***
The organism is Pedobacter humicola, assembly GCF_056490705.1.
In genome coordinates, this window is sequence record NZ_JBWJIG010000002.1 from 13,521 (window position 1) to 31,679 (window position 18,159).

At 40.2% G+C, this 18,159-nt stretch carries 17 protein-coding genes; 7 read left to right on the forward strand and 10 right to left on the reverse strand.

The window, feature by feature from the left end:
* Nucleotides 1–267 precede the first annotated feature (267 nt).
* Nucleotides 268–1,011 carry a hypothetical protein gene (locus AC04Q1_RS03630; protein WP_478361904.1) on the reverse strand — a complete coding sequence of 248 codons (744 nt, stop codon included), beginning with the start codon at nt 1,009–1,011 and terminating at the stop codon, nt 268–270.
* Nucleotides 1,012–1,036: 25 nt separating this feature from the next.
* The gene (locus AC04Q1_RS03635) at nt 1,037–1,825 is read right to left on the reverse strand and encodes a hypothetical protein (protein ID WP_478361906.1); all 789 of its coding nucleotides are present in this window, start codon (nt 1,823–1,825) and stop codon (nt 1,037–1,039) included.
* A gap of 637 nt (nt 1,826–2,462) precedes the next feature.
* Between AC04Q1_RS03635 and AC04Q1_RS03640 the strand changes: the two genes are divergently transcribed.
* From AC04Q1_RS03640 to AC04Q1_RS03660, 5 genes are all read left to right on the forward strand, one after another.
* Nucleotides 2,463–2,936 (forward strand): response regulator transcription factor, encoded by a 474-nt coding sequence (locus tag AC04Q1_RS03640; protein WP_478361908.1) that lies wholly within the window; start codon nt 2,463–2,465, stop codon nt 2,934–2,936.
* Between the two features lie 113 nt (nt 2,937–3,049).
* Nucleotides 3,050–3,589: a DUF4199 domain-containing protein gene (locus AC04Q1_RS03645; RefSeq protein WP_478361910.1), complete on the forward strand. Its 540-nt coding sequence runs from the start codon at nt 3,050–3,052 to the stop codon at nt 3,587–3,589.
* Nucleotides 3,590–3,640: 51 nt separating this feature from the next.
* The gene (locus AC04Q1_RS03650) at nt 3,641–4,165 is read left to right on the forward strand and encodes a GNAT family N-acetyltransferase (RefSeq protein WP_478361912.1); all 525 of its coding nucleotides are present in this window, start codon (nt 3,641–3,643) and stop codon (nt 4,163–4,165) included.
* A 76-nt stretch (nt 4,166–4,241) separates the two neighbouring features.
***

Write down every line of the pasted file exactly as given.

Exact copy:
The organism is Pedobacter humicola, assembly GCF_056490705.1.
In genome coordinates, this window is sequence record NZ_JBWJIG010000002.1 from 13,521 (window position 1) to 31,679 (window position 18,159).

At 40.2% G+C, this 18,159-nt stretch carries 17 protein-coding genes; 7 read left to right on the forward strand and 10 right to left on the reverse strand.

The window, feature by feature from the left end:
* Nucleotides 1–267 precede the first annotated feature (267 nt).
* Nucleotides 268–1,011 carry a hypothetical protein gene (locus AC04Q1_RS03630; protein WP_478361904.1) on the reverse strand — a complete coding sequence of 248 codons (744 nt, stop codon included), beginning with the start codon at nt 1,009–1,011 and terminating at the stop codon, nt 268–270.
* Nucleotides 1,012–1,036: 25 nt separating this feature from the next.
* The gene (locus AC04Q1_RS03635) at nt 1,037–1,825 is read right to left on the reverse strand and encodes a hypothetical protein (protein ID WP_478361906.1); all 789 of its coding nucleotides are present in this window, start codon (nt 1,823–1,825) and stop codon (nt 1,037–1,039) included.
* A gap of 637 nt (nt 1,826–2,462) precedes the next feature.
* Between AC04Q1_RS03635 and AC04Q1_RS03640 the strand changes: the two genes are divergently transcribed.
* From AC04Q1_RS03640 to AC04Q1_RS03660, 5 genes are all read left to right on the forward strand, one after another.
* Nucleotides 2,463–2,936 (forward strand): response regulator transcription factor, encoded by a 474-nt coding sequence (locus tag AC04Q1_RS03640; protein WP_478361908.1) that lies wholly within the window; start codon nt 2,463–2,465, stop codon nt 2,934–2,936.
* Between the two features lie 113 nt (nt 2,937–3,049).
* Nucleotides 3,050–3,589: a DUF4199 domain-containing protein gene (locus AC04Q1_RS03645; RefSeq protein WP_478361910.1), complete on the forward strand. Its 540-nt coding sequence runs from the start codon at nt 3,050–3,052 to the stop codon at nt 3,587–3,589.
* Nucleotides 3,590–3,640: 51 nt separating this feature from the next.
* The gene (locus AC04Q1_RS03650) at nt 3,641–4,165 is read left to right on the forward strand and encodes a GNAT family N-acetyltransferase (RefSeq protein WP_478361912.1); all 525 of its coding nucleotides are present in this window, start codon (nt 3,641–3,643) and stop codon (nt 4,163–4,165) included.
* A 76-nt stretch (nt 4,166–4,241) separates the two neighbouring features.